The Federal Aviation Administration is expected to propose changes to two of the most hotly contested issues involving cockpit fatigue, as part of a broader effort to revamp decades-old limits on how long commercial pilots can safely stay behind the controls according to The Wall Street Journal.
The proposed changes would affect ultralong-range routes flown by jumbo jets as well as short hops flown by the smallest turboprop aircraft.
Now, the agency is gearing up for an overhaul of regulations governing flight hours and length of workdays for all U.S. airline pilots. The FAA wants to replace the current one-size-fits-all rules on pilot workdays with a new regime that takes into consideration the latest scientific research on sleep.
Under these new parameters, pilots’ schedules would vary depending on the time of day, the number of takeoffs and the internal body clocks of crew members.
The FAA is likely to end what are, in effect, longstanding exemptions permitting pilots of some turboprop aircraft at Skywest Airlines and other regional carriers to fly as much as 20% more hours per month than the rest of the industry, according to representatives of regional carriers and pilots. Such a change, affecting planes carrying between 19 and 30 passengers, could force some carriers to hire additional pilots.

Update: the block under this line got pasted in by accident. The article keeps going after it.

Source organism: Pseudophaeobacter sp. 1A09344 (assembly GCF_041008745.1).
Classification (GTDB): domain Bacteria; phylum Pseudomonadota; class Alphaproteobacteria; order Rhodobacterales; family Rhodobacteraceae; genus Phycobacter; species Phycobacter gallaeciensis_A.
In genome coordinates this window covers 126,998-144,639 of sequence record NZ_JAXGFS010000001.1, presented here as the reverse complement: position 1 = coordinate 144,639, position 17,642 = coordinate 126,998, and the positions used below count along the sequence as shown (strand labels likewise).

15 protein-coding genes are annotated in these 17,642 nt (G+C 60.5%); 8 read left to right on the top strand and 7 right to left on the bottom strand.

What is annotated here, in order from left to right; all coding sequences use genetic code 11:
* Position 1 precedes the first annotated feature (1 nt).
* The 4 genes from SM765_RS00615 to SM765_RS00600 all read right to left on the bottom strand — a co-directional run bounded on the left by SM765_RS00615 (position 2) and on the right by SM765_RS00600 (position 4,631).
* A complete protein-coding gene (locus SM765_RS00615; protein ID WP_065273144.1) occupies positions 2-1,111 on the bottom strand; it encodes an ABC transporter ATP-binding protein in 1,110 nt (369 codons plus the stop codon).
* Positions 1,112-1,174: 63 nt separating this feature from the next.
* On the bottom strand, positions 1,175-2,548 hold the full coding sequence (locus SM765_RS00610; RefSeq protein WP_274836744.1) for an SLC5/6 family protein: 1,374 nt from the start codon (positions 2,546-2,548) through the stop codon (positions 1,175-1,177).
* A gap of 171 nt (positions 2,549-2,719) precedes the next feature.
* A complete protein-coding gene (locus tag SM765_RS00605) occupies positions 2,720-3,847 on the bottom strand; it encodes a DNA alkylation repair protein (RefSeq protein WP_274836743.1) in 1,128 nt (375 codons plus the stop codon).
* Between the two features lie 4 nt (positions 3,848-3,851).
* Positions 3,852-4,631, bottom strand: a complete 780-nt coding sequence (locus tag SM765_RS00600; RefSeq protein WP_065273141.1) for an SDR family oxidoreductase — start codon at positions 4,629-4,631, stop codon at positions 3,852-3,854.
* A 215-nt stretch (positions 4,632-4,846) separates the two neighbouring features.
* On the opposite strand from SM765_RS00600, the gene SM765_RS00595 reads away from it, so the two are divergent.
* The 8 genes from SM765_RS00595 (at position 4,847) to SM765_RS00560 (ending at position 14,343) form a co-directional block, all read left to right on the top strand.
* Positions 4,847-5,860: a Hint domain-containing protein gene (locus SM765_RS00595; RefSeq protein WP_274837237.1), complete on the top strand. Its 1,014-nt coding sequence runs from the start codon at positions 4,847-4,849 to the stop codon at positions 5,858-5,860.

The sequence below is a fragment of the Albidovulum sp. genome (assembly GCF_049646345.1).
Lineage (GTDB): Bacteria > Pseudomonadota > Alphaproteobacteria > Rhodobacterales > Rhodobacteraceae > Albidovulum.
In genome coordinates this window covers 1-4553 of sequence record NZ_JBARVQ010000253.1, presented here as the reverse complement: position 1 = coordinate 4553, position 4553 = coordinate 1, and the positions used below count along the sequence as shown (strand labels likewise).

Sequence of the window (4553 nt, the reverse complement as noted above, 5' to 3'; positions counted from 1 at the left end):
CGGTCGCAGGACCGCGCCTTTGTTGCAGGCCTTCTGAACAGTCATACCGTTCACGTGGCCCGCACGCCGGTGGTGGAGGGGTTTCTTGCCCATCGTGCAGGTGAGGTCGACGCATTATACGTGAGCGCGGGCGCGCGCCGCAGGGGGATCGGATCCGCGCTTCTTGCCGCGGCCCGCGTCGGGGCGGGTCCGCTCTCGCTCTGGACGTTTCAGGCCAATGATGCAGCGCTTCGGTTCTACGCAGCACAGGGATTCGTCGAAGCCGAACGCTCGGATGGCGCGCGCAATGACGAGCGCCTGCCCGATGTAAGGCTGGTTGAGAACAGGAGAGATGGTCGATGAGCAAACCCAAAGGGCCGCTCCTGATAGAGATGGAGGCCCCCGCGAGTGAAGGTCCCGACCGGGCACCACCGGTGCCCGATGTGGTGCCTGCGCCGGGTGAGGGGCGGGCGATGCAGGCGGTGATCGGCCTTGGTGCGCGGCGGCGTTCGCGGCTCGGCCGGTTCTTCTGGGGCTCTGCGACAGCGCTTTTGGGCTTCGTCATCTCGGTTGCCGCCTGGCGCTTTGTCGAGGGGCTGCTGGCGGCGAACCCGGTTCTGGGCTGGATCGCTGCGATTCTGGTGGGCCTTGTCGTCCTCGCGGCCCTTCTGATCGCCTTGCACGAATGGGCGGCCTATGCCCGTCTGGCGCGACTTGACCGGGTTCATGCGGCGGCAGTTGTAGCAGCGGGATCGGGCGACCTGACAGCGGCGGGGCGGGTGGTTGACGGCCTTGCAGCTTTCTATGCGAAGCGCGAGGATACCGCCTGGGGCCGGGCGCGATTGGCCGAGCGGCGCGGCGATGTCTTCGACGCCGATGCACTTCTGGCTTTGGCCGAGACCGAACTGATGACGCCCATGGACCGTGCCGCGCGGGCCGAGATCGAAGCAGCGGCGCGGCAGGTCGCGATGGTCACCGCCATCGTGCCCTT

Agency officials have declined to comment on specifics, but FAA Administrator Randy Babbitt has indicated that an industry-labor group appears “close to consensus” on recommending a spate of regulatory changes. The agency has said it would fast-track the proposals with the goal of issuing a final rule before the end of 2010.
Daily scheduled flight-hour limits are a maximum of eight hours across the board for all scheduled passenger carriers, regardless of whether they have different weekly, monthly or annual flight-time rules.